Meeting with disappointment, over and over again, takes great patience. Having lived with this mission for three decades, one can only wonder at what Steve went through during the years. Alternately letting go of the project, returning to contemplate or investigate, and once again letting go of it. This is clear – he held the vision steady in his heart, through ups and downs, steps forward and back, all pointing to faith in the invisible, the mysterious and magical. He held to the Shambhala principles of meek — not leaping to soon, of waiting and observing, learning and discarding the excess, of returning to the conditions that surrounded his endeavor. The veils that obscure all our minds raised and lowered again, and again, and again. While frustrating and ever-baffling, these veils actually act in our favor, for they only lift when the conditions are ripe for fruition. And we can trust in our stumbling forward and not-knowing, because as we move towards something our vision of the greater situation at hand gets larger and larger as we learn of both the limitations and potentials we weren’t previously aware of. As we continue, we let die what we hold on to only to experience an ever-refreshed and up-to-date relationship with the project. Through these disappointments, our understanding of our world actually expands.

The challenge we all face, in every moment and especially in the face of disappointment, is not to close down. While always mutable in form, what we discover is that the aspiration itself can be diamond-like, carried unchanging as time passes. We can wait, unhurried, patiently, and with great faith, for conditions to be right. In Steve’s case, it was a chance meeting that led to the time capsule’s fruition. Steve mentioned it to a neighbor, who introduced Steve to a brilliant local scientist and technological guru with an ongoing interest in long-term preservation, named John Marshall. John was responsible for the design of the long-term containment vessel for the skull relic of the Vidyadhara. The molecular sieve that he installed just beneath the skull relic will absorb all residual moisture, ensuring that the relic will remain as it is hundreds of years from now.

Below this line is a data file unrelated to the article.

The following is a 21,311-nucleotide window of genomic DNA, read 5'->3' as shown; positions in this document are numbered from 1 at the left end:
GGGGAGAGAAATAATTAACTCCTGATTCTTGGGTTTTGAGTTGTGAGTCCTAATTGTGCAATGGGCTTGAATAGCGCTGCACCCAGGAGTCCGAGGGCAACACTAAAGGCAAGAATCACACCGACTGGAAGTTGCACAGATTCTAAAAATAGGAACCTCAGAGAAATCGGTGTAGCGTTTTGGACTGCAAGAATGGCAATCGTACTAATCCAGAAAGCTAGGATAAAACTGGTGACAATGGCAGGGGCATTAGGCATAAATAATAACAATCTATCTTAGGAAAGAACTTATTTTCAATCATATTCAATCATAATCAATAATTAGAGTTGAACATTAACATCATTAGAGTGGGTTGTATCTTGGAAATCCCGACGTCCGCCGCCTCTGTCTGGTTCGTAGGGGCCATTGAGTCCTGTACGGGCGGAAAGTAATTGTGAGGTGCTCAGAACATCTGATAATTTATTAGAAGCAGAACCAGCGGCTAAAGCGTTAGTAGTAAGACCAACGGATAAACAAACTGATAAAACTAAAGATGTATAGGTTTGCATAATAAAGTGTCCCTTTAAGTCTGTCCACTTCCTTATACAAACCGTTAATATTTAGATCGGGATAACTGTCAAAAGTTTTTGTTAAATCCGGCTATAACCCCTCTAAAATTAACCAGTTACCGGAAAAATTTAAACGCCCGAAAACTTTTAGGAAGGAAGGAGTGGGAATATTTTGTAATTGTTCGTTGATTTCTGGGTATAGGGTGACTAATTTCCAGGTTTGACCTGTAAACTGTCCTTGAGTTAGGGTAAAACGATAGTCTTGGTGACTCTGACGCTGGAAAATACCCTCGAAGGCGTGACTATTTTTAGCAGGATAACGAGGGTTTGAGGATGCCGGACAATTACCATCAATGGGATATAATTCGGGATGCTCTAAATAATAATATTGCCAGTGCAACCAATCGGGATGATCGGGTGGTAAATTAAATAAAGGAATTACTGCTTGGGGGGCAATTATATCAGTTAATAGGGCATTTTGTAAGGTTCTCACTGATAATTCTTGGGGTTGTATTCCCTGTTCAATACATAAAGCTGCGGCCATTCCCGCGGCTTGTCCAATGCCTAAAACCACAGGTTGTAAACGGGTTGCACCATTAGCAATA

An Elegant Solution
The dilemma that Steve and John held was to not only find a material to use for the thousand upon thousands of pages of text by the Vidyadhara and Sakyong Mipham that would withstand 5,000 years being buried, but also not being tricked into thinking that the people of the future will be able to use technology to access it. What was needed was typically Shambhalian – something natural and elegant, something that provided an elemental and intuitively usable format beyond the current digitally obsessed world.

When Steve handed me a text-inscribed ceramic tile prototype, I sensed that he had indeed arrived at an elegant solution. Ceramic is eternally durable – we know that from the ancient and beautiful Asian vases we see in museums and the discovery of the Chinese Terracotta Warriors. It is composed of grains of sand, so that – like sand on a beach – it remains unchanged. A refined level of technology, interestingly, is needed for transferring the pages of text onto the ceramic tiles. Each four inch square tile will have 63 pages of miniaturized text on it. I found the text to be incredibly crisp when viewed with the crystal magnifier Steve provided.

This utter simplicity, which while requiring complex technology to accomplish, provides a reading experience that needs no explanation or device other than magnification. Steve had the patience to await the arrival of an elegant solution.

Click on the tile to enlarge it.

The text in the image reads: Above is an enlarged 1st page of the Sadhana of Mahamudra terma. It originates from its scaled-down location shown to the right on a 4×4 inch square white ceramic tablet followed by each succeeding page of the Sadhana. This photographed tablet and hundreds of others will each contain 63 pages of text. These thousands of pages of terma
and teachings will be of high resolution and easily read with a quartz magnifier included within the time capsule. The ceramic tablets will last thousands of years and with your participation will support the Vidyadhara’s compassionate activity in bringing benefit to beings of future generations.

Click here for the third article in this series.

To donate, kindly follow this link to the Time Capsule page on the Sakyong Foundation website. Click on the red “Donate Now” button on the right side of that page. You can then choose your method of payment. Please select “Time Capsule Project” in the Donation Purpose field.


Steve Roth met the Vidyadhara Chogyam Trungpa Rinpoche in London in 1968 and has been his student since 1970. Steve is a member of the Shambhala sangha and lives in Boulder, Colorado. If you have any questions, comments, or would like more information, you can contact Steve Roth by email: [email protected]

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1 response to “ An Elegantly Preserved Package ”
  1. What a brilliant solution for recording and sharing the Vidyadara’s dharma with the 250th generation. I love it. Well done Steve!

    All the best,